Press Release

SETI Institute Garners NASA Awards

By SpaceRef Editor
November 18, 2014
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SETI Institute Garners NASA Awards

Today, NASA bestowed honors on SETI Institute scientists and educators, both as individuals and as members of research teams, citing their outstanding efforts on behalf of science, outreach and education.

Daniel Huber, an astrophysicist at the Institute’s Carl Sagan Center for the Study of Life in the Universe and winner of an Exceptional Scientific Achievement Medal, was cited for significantly increasing the accuracy with which the diameters of exoplanets found by the Kepler spacecraft can be determined. Kepler senses planets by measuring the very slight dip in brightness they cause as they pass in front of their home stars. But knowing the size of the planets requires accurate knowledge of the size of the stars. Until Huber’s work, the precision of the latter was only 40 to 50 percent. His careful application of a technique known as asteroseismology has reduced this uncertainty to less than 5%. Huber was one of only 13 people nationwide to receive this medal.

Tom Pierson (deceased) earned a Distinguished Public Service Medal for founding the SETI Institute, and spearheading its leadership as CEO for nearly three decades. With approximately 130 employees, the Institute has long been in the forefront of astrobiology research, the search for extraterrestrial intelligence, and in outreach and education activities related to science. It has an especially large presence in the data processing activities for Kepler.

The Planetary Lake Lander Team (PLL), comprising 17 researchers, was cited for its work in developing instrumentation that can be used in the future exploration of Saturn’s moon, Titan. The team is the winner of a Group Achievement Award. Titan is the only place in the solar system other than Earth to have liquid bodies on its surface — lakes of ethane and methane. To investigate these reservoirs is difficult, as temperatures on Titan are exceedingly low and communication with Earth would be slow. The PLL Team developed robotic devices able to measure the depth of lakes, the occurrence of storms, and other situations that would obtain on this intriguing Saturnian moon. The team includes SETI Institute scientists Nathalie Cabrol as principal investigator, Eric Fleming and Edmond Grin as co-investigators, and educator Pamela Harman as education and outreach lead. The PLL Team includes collaborators at NASA Ames Research Center, Universidad Catolica del Norte in Chile, Bay Area Environmental Research Institute, University of Tennessee, Centro De Astrobiologia in Spain, and Carnegie Mellon University.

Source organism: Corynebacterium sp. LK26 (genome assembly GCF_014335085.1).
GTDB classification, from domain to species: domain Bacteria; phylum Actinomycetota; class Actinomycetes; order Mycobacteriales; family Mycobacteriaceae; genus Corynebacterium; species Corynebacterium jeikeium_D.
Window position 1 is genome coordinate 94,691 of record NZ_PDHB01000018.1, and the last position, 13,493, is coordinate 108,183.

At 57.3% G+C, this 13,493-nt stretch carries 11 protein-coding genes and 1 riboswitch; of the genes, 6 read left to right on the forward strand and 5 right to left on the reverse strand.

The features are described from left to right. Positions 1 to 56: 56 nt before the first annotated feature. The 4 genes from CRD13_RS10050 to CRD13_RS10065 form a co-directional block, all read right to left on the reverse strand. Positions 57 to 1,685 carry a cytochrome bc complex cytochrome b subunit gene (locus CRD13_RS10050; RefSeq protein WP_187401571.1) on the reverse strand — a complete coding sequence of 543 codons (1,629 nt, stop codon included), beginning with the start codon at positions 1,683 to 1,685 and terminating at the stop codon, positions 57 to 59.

The 13-member SOFIA (Stratospheric Observatory for Infrared Astronomy) Outreach Team was also presented with a Group Achievement Award. Bringing the science of this world-class flying telescope to the public via publications, articles and media appearances is one half of the team’s two-pronged efforts. The second is to engage teachers and students, which includes training teachers to join SOFIA research flights, and 56 educators so far have done so. Their experiences are taken back to classrooms and communities nationwide, and have long-lasting impacts on the next generation of scientists. The team includes SETI Institute members Dana Backman, Pamela Harman, Jeonghee Rho and Jennifer Savage plus collaborators at NASA, Astronomical Society of the Pacific and DLR, the German Aerospace Center.

“The broad diversity and high quality of the programs and effort that have resulted in these awards is a gratifying tribute to our organization,” says Institute CEO David Black. “We couldn’t be more pleased by this achievement.”

Complete member list for winning teams: Planetary Lake Lander: Nathalie A. Cabrol, Trey Smith, Leslie Bebout, Guillermo Chong, Cecilia Demergasso, Angela Detweiler, Eric Fleming, Terrence Fong, Edmond A. Grin, Pamela Harman, Susan Lee, Jeffrey Moersch, Victor Parro, Liam Pedersen, Eric Smith, Cristian Tambley, and David Wettergreen.

SOFIA Outreach Team: Dana Backman, Kassandra Bell, Coral Clark, Elizabeth Hagenauer, Pamela Harman, James Harrington, John Johnson, Norbert Junkes, Dorte Mehlert, Elizabeth Mittelbach, Leslie Proudfit, Jeonghee Rho, Jennifer Savage, Nicholas Veronico and Darlene Weidemann

Seth Shostak
+1 650 960-4530

Daniel Huber

Nathalie Cabrol
+1 650-604-0312

Dana Backman
+1 650-604-2128

The SETI Institute ( is a multi-disciplinary, highly collaborative, research organization designed to explore, understand, and explain the origin, nature and prevalence of life in the universe utilizing expertise in fields ranging from astrophysics and planetary science to biology and social science, as well as computer science and signal detection. We have a passion not only for discovery, but also for sharing knowledge as scientific ambassadors to the public, the press, and the government. The SETI Institute is a distinguished partner for government agencies, academic institutions, and corporations around the world.

SpaceRef staff editor.